Everything was assembled, and initial tests started. And ended. As the kanthal heated up, it expanded off of the boron nitride and ended up doing nothing. The solution is easy then, right? Find a material that will hold the kanthal on the boron nitride. This new material needs to be strong (to resist the kanthal expansion), be an electrical insulator (otherwise the whole thing will short out), and act as a thermal reflector. The answer? Zirconia. After weeks and weeks of waiting (and not a few dollars), “Version 2.1” (held by its inventor) looked like this:
What a thing of beauty! Testing commenced. And then came to a screeching halt. There aren’t a lot of materials that will endure the temperature ramp rate we put into this piece during the second phase of testing, and the zirconia decided it didn’t want to play anymore:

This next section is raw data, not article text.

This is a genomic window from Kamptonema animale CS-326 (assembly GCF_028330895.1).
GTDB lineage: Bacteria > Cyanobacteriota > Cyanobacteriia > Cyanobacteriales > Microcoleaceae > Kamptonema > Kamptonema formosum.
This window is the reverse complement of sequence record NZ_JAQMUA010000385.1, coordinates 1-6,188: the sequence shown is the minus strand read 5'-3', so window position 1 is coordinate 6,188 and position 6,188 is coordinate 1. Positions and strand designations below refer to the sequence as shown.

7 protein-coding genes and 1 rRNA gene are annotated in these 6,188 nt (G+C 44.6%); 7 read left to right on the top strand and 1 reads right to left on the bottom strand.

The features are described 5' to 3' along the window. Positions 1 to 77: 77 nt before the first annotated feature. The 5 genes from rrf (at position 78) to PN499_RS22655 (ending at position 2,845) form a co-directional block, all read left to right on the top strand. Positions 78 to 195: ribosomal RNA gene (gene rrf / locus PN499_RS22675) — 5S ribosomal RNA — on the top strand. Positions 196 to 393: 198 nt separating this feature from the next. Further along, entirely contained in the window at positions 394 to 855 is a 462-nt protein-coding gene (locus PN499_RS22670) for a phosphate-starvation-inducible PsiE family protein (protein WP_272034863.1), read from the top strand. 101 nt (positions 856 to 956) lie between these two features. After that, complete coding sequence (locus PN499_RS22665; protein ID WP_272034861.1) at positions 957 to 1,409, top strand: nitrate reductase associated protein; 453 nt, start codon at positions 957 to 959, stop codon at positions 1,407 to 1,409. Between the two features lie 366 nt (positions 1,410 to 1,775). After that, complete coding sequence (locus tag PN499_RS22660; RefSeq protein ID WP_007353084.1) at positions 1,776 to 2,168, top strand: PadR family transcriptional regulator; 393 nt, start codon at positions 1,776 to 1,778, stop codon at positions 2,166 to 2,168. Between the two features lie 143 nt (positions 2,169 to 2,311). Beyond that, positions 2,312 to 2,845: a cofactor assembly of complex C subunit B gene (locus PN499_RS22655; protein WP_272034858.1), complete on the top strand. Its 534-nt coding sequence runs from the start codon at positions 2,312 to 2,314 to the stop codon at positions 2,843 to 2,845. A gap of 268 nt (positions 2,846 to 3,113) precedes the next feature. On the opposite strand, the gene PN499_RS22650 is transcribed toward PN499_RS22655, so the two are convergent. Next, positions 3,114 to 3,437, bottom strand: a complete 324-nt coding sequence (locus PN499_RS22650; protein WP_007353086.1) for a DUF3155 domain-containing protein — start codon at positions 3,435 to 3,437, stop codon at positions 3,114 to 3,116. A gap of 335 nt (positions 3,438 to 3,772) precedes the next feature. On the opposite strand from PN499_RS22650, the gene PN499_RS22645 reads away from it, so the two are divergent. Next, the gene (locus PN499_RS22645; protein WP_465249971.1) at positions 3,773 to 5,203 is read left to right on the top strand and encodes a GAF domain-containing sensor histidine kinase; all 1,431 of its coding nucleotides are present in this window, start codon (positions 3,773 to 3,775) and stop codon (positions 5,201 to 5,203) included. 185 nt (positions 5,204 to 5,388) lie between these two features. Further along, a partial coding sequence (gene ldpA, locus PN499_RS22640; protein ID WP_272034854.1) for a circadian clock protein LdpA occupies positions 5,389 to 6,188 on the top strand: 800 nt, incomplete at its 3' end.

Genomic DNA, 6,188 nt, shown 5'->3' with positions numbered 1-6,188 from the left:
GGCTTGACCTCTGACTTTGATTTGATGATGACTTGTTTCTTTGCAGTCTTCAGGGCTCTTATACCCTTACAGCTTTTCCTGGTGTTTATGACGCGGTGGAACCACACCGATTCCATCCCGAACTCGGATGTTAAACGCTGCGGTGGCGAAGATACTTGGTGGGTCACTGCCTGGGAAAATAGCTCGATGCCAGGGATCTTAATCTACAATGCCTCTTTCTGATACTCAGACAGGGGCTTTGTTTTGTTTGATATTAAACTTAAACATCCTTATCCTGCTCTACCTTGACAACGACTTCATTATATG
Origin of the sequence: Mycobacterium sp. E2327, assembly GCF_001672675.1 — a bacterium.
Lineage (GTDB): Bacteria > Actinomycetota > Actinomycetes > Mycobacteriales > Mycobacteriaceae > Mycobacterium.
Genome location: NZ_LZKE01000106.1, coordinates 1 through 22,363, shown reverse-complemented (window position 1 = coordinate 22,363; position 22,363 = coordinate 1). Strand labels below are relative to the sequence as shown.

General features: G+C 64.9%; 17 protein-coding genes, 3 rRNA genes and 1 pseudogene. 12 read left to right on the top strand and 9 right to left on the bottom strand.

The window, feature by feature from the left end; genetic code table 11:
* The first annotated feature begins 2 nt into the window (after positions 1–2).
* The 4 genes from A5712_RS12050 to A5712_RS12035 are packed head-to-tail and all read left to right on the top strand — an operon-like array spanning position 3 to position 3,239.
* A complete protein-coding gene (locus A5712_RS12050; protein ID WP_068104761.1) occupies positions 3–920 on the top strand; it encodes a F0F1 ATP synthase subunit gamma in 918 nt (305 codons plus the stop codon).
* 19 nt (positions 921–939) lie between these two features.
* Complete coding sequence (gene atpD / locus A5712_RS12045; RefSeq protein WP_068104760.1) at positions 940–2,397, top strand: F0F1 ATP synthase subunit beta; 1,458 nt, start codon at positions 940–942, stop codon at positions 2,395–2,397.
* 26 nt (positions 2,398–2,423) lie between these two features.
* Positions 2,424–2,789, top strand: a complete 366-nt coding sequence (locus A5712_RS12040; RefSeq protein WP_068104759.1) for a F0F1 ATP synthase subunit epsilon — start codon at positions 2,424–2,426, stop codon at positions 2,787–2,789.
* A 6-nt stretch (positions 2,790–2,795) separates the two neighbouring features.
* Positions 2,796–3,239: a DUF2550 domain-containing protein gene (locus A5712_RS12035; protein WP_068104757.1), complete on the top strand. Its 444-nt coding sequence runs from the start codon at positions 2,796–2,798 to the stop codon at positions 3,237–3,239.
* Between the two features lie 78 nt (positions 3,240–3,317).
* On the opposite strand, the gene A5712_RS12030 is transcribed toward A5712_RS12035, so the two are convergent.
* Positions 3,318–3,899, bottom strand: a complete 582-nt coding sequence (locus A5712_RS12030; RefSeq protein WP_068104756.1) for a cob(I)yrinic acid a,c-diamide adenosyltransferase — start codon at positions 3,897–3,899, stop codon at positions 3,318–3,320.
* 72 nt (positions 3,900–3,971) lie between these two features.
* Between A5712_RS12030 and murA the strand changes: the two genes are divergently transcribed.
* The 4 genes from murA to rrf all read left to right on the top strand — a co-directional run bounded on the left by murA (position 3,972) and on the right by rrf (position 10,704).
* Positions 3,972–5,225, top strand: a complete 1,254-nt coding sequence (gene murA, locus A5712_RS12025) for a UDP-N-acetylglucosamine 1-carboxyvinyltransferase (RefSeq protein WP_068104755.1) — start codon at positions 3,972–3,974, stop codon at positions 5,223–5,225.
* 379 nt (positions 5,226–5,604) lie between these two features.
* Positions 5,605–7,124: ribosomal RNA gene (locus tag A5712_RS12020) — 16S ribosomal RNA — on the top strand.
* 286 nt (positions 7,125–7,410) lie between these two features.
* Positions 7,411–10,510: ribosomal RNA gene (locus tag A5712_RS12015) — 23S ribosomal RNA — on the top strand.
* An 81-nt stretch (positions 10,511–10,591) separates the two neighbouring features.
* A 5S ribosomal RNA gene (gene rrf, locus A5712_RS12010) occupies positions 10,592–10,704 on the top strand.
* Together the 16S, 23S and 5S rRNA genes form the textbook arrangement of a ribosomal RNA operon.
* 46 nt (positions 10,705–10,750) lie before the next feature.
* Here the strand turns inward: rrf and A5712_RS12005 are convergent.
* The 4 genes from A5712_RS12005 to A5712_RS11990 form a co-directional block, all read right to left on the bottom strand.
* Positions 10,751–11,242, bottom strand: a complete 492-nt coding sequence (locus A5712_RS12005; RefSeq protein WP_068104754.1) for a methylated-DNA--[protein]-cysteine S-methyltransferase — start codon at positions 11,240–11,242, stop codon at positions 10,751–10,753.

Sigh. The top piece of zirconia (bottom white part) is barely discolored, but the cylinder cracked twice — once around the circumference (creating the piece second from the bottom that separated from the main body just above it) and once vertically (creating the odd black/tan pattern that we still don’t understand).
Bigger sigh. Since then, my beloved and sainted father has been trying to talk to people about custom insulation for furnaces. There are lots of materials that could work, but they have to work in our vacuum (without killing it) and in a partial oxygen atmosphere (without dying). We’re thinking that it’s likely going to be some carbon/zirconia fiber composite, but getting people to return telephone calls or e-mails about this isn’t as easy as it sounds… Stay tuned (hopefully for success!).
What does the microwave have to do with any of this? In a completely different (but kind of related) set of experiments, another of my beloved and sainted father’s students is trying to make thin films of new materials. Daddy’s lab has already produced some very nice thin films; here is an image from the atomic force microscope of a thin vanadium dioxide film on sapphire: